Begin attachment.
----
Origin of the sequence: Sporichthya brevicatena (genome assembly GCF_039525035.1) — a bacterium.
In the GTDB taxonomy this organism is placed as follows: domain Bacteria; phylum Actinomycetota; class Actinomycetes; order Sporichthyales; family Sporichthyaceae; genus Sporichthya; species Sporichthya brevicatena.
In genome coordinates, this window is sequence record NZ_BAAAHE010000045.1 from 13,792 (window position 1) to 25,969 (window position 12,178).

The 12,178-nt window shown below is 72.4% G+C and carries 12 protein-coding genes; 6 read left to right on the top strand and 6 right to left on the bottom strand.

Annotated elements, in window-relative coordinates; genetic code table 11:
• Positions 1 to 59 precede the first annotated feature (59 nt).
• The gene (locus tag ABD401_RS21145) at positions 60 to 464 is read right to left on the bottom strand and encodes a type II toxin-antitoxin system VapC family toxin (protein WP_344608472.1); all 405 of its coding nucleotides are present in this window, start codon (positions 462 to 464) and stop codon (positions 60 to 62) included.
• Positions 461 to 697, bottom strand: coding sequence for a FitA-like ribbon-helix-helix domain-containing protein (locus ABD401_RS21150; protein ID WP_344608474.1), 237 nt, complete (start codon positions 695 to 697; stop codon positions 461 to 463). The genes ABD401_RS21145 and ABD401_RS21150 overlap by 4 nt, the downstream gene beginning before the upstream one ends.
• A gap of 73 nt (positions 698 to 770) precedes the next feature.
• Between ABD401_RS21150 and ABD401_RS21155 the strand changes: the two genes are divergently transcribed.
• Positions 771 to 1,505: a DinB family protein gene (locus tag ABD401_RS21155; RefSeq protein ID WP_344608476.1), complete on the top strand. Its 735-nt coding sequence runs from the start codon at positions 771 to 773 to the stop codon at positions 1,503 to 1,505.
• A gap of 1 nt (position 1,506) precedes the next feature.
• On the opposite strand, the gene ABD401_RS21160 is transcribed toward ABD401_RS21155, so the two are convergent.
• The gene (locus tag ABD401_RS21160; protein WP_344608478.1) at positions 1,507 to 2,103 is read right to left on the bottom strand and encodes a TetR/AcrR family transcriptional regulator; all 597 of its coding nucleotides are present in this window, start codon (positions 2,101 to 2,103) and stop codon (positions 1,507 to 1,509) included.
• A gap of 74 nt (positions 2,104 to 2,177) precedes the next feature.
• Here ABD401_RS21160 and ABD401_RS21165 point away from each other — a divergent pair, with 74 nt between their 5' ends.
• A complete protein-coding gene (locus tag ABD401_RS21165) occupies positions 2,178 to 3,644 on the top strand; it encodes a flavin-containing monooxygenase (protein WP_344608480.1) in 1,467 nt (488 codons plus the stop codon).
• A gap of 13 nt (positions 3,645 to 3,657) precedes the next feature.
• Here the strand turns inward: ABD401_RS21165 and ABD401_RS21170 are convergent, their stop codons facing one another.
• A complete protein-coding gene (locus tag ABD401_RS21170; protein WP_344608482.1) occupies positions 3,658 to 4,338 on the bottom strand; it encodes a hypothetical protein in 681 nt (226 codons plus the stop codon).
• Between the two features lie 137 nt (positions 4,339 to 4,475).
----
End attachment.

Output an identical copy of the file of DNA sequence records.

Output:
Origin of the sequence: Sporichthya brevicatena (genome assembly GCF_039525035.1) — a bacterium.
In the GTDB taxonomy this organism is placed as follows: domain Bacteria; phylum Actinomycetota; class Actinomycetes; order Sporichthyales; family Sporichthyaceae; genus Sporichthya; species Sporichthya brevicatena.
In genome coordinates, this window is sequence record NZ_BAAAHE010000045.1 from 13,792 (window position 1) to 25,969 (window position 12,178).

The 12,178-nt window shown below is 72.4% G+C and carries 12 protein-coding genes; 6 read left to right on the top strand and 6 right to left on the bottom strand.

Annotated elements, in window-relative coordinates; genetic code table 11:
• Positions 1 to 59 precede the first annotated feature (59 nt).
• The gene (locus tag ABD401_RS21145) at positions 60 to 464 is read right to left on the bottom strand and encodes a type II toxin-antitoxin system VapC family toxin (protein WP_344608472.1); all 405 of its coding nucleotides are present in this window, start codon (positions 462 to 464) and stop codon (positions 60 to 62) included.
• Positions 461 to 697, bottom strand: coding sequence for a FitA-like ribbon-helix-helix domain-containing protein (locus ABD401_RS21150; protein ID WP_344608474.1), 237 nt, complete (start codon positions 695 to 697; stop codon positions 461 to 463). The genes ABD401_RS21145 and ABD401_RS21150 overlap by 4 nt, the downstream gene beginning before the upstream one ends.
• A gap of 73 nt (positions 698 to 770) precedes the next feature.
• Between ABD401_RS21150 and ABD401_RS21155 the strand changes: the two genes are divergently transcribed.
• Positions 771 to 1,505: a DinB family protein gene (locus tag ABD401_RS21155; RefSeq protein ID WP_344608476.1), complete on the top strand. Its 735-nt coding sequence runs from the start codon at positions 771 to 773 to the stop codon at positions 1,503 to 1,505.
• A gap of 1 nt (position 1,506) precedes the next feature.
• On the opposite strand, the gene ABD401_RS21160 is transcribed toward ABD401_RS21155, so the two are convergent.
• The gene (locus tag ABD401_RS21160; protein WP_344608478.1) at positions 1,507 to 2,103 is read right to left on the bottom strand and encodes a TetR/AcrR family transcriptional regulator; all 597 of its coding nucleotides are present in this window, start codon (positions 2,101 to 2,103) and stop codon (positions 1,507 to 1,509) included.
• A gap of 74 nt (positions 2,104 to 2,177) precedes the next feature.
• Here ABD401_RS21160 and ABD401_RS21165 point away from each other — a divergent pair, with 74 nt between their 5' ends.
• A complete protein-coding gene (locus tag ABD401_RS21165) occupies positions 2,178 to 3,644 on the top strand; it encodes a flavin-containing monooxygenase (protein WP_344608480.1) in 1,467 nt (488 codons plus the stop codon).
• A gap of 13 nt (positions 3,645 to 3,657) precedes the next feature.
• Here the strand turns inward: ABD401_RS21165 and ABD401_RS21170 are convergent, their stop codons facing one another.
• A complete protein-coding gene (locus tag ABD401_RS21170; protein WP_344608482.1) occupies positions 3,658 to 4,338 on the bottom strand; it encodes a hypothetical protein in 681 nt (226 codons plus the stop codon).
• Between the two features lie 137 nt (positions 4,339 to 4,475).